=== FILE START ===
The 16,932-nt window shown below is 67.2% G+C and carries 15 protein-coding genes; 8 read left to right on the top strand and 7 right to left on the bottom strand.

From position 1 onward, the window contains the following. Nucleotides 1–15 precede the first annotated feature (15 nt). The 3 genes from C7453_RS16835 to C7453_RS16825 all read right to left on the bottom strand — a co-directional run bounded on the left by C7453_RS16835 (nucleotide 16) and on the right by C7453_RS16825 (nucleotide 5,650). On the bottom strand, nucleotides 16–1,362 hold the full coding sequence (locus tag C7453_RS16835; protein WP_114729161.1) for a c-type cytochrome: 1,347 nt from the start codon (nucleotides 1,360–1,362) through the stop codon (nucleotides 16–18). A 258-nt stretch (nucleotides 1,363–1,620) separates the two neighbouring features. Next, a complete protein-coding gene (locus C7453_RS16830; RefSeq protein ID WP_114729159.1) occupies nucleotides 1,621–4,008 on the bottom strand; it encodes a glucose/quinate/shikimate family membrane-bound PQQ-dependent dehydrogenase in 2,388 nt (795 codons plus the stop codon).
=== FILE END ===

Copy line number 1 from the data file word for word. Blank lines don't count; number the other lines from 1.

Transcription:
The 16,932-nt window shown below is 67.2% G+C and carries 15 protein-coding genes; 8 read left to right on the top strand and 7 right to left on the bottom strand.